The Red Mile is set to start construction on what amounts to a casino with 500 slot machines smack in the middle of the University of Kentucky's student community, and Keeneland has plans for 600 of these same i"nstant racing"machines; further, they're telling us there's absolutely nothing we can do to stop them.
Kentucky's horse tracks may have chanted, "Let the people decide!" during the political season, but now that it's no longer expedient, they've changed their tune.
Keeneland's Vice President, Vince Gabbert, brushed away the request by concerned citizens that Lexington be allowed to vote on the matter. You can't vote on "an already legal, regulated entity," Gabbert said on behalf of the horse tracks.
Gabbert — three years deep in a lawsuit asking the Kentucky courts to make instant-racing machines legal — knows good and well that the machines haven't been determined legal. And his lawyers at Stoll Keenon Ogden PLLC know how much it's costing Keeneland and Kentucky's seven other tracks to get them legalized.
For those who aren't familiar with instant-racing machines, they look, sound and pay out just like slot machines. But players get to watch old clips of horse races before "betting" — that's the loophole that track lawyers hope will confuse a Kentucky judge into deciding that the machines fit within the guidelines of Kentucky's constitution, which currently prohibits slot machines.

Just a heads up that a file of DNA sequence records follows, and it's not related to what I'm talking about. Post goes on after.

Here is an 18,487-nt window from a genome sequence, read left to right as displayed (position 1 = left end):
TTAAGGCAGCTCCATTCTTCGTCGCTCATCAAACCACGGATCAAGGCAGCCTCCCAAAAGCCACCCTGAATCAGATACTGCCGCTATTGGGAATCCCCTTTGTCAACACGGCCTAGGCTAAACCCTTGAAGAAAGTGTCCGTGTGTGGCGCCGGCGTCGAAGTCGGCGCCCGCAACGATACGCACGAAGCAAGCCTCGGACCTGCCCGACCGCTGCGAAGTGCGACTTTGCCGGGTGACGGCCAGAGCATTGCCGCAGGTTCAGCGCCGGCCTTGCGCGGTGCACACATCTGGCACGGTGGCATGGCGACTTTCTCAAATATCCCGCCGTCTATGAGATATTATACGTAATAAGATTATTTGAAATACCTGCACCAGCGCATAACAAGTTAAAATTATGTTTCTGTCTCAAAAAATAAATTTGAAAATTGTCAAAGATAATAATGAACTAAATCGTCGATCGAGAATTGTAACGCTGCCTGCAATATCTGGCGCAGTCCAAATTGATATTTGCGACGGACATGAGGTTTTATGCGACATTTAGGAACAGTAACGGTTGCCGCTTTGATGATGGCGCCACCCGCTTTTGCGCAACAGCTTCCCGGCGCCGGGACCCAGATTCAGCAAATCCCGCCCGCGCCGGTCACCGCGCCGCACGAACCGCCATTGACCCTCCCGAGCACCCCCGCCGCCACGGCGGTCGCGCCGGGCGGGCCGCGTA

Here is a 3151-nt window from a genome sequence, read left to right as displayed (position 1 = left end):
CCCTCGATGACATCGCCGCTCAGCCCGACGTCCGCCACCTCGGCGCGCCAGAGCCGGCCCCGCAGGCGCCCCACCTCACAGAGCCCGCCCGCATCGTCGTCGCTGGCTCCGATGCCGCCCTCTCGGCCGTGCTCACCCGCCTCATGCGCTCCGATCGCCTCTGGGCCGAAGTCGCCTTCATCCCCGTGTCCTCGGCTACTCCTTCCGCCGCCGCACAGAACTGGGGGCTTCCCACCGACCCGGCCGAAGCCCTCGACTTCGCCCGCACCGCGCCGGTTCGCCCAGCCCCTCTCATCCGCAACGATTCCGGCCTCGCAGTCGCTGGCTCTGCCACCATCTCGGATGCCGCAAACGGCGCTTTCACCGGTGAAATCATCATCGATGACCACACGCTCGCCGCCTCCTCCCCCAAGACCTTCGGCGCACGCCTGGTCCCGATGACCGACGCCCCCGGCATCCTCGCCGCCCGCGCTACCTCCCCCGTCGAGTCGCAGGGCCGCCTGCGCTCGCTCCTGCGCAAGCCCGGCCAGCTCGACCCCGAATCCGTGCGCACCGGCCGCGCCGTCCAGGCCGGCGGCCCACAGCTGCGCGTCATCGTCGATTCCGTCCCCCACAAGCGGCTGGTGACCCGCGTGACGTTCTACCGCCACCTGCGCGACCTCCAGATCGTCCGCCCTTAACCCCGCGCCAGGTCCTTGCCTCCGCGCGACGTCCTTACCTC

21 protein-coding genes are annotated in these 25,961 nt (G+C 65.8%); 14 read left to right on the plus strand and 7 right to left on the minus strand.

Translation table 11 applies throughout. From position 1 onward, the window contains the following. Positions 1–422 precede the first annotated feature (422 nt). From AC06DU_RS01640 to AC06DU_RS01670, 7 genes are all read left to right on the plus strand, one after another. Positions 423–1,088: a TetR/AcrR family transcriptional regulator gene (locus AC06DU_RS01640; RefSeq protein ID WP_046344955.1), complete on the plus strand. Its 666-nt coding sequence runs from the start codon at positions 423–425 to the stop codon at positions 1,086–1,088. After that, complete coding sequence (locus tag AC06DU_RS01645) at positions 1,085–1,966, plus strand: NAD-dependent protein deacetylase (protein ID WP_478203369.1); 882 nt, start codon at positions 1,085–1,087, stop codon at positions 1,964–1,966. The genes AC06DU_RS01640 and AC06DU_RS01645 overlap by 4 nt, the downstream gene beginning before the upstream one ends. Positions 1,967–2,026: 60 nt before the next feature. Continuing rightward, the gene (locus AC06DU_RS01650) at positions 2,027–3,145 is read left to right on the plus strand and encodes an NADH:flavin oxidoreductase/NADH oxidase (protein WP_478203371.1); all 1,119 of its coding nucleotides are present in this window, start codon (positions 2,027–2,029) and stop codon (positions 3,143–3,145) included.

How absurd of Keene-land to call something "already legal" when they're part of the very group that is so concerned that the machines are illegal that they sued themselves in a rare legal maneuver called an "agreed case," asking the judge to declare the machines legal.
Their uneasiness is warranted given that courts in other states seem to be able to call a spade a spade.
The Wyoming Court of Appeals was immovable when the horse tracks tried the trick on them: "We are dealing with a slot machine that attempts to mimic traditional pari-mutel wagering. Although it may be a good try, we will not be so easily beguiled."
In 2009, Maryland's attorney general stepped in with a decision to bar the machines after a thorough study of how they work.
For the last few years, it looked like Kentucky's eight tracks and their fancy lawyers had duped one Kentucky judge.
However, the Supreme Court recently stepped in and unanimously said that the lone lawyer standing in opposition to the tracks must be allowed to ask questions about the machines. The Supreme Court has demanded transparency in a case that has sorely lacked it.
Though the complex suit isn't playing out in the media, executives at Keeneland and The Red Mile know the simple truth that their 1,100 slot machines haven't been determined legal and, in fact, the odds don't seem to be in their favor.
Casinos and slot machines (no matter what name they go by) prey on the poor and disadvantaged in any location, but Lexingtonians should be especially concerned about the thousands of students — already deep in debt for the cost of their education — who will be lured in by The Red Mile casino just a few hundred feet from their front doors.
How many students will become addicts or lose large sums while earning their degrees at UK?
Track executives are telling us there's nothing we can do to protect them, but we will not be so easily beguiled.